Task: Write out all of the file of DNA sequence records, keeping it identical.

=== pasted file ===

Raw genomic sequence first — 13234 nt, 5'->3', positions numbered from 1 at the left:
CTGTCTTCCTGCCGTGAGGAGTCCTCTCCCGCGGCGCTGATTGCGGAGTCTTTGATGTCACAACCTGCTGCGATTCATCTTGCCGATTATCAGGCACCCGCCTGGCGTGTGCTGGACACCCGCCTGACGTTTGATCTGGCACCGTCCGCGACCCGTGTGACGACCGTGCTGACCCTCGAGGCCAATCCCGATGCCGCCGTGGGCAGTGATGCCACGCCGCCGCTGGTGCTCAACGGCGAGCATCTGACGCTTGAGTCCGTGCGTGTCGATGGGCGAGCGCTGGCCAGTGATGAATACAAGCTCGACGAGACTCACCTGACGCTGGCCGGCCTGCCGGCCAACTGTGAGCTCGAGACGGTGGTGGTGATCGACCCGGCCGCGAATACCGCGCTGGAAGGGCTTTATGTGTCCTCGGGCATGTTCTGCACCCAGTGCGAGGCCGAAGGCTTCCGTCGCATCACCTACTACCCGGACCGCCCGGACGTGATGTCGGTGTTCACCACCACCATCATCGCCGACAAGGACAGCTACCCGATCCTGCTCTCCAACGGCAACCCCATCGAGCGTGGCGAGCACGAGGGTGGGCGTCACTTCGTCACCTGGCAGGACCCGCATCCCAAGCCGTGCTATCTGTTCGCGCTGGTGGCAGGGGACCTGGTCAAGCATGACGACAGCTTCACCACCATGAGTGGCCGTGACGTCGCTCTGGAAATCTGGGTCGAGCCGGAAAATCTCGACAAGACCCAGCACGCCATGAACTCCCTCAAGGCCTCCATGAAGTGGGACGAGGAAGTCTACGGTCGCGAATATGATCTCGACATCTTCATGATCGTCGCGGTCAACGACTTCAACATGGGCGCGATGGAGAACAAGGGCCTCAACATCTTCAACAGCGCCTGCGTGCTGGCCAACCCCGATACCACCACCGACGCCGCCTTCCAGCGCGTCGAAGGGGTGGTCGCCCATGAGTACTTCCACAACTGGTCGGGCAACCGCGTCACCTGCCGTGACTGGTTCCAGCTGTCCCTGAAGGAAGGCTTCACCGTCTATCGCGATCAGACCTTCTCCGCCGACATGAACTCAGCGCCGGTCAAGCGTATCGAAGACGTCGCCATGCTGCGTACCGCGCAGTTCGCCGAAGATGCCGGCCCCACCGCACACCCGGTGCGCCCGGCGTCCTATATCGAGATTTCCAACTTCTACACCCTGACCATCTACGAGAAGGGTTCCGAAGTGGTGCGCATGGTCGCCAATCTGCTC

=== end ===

Raw genomic sequence first — 13234 nt, 5'->3', positions numbered from 1 at the left:
CTGTCTTCCTGCCGTGAGGAGTCCTCTCCCGCGGCGCTGATTGCGGAGTCTTTGATGTCACAACCTGCTGCGATTCATCTTGCCGATTATCAGGCACCCGCCTGGCGTGTGCTGGACACCCGCCTGACGTTTGATCTGGCACCGTCCGCGACCCGTGTGACGACCGTGCTGACCCTCGAGGCCAATCCCGATGCCGCCGTGGGCAGTGATGCCACGCCGCCGCTGGTGCTCAACGGCGAGCATCTGACGCTTGAGTCCGTGCGTGTCGATGGGCGAGCGCTGGCCAGTGATGAATACAAGCTCGACGAGACTCACCTGACGCTGGCCGGCCTGCCGGCCAACTGTGAGCTCGAGACGGTGGTGGTGATCGACCCGGCCGCGAATACCGCGCTGGAAGGGCTTTATGTGTCCTCGGGCATGTTCTGCACCCAGTGCGAGGCCGAAGGCTTCCGTCGCATCACCTACTACCCGGACCGCCCGGACGTGATGTCGGTGTTCACCACCACCATCATCGCCGACAAGGACAGCTACCCGATCCTGCTCTCCAACGGCAACCCCATCGAGCGTGGCGAGCACGAGGGTGGGCGTCACTTCGTCACCTGGCAGGACCCGCATCCCAAGCCGTGCTATCTGTTCGCGCTGGTGGCAGGGGACCTGGTCAAGCATGACGACAGCTTCACCACCATGAGTGGCCGTGACGTCGCTCTGGAAATCTGGGTCGAGCCGGAAAATCTCGACAAGACCCAGCACGCCATGAACTCCCTCAAGGCCTCCATGAAGTGGGACGAGGAAGTCTACGGTCGCGAATATGATCTCGACATCTTCATGATCGTCGCGGTCAACGACTTCAACATGGGCGCGATGGAGAACAAGGGCCTCAACATCTTCAACAGCGCCTGCGTGCTGGCCAACCCCGATACCACCACCGACGCCGCCTTCCAGCGCGTCGAAGGGGTGGTCGCCCATGAGTACTTCCACAACTGGTCGGGCAACCGCGTCACCTGCCGTGACTGGTTCCAGCTGTCCCTGAAGGAAGGCTTCACCGTCTATCGCGATCAGACCTTCTCCGCCGACATGAACTCAGCGCCGGTCAAGCGTATCGAAGACGTCGCCATGCTGCGTACCGCGCAGTTCGCCGAAGATGCCGGCCCCACCGCACACCCGGTGCGCCCGGCGTCCTATATCGAGATTTCCAACTTCTACACCCTGACCATCTACGAGAAGGGTTCCGAAGTGGTGCGCATGGTCGCCAATCTGCTC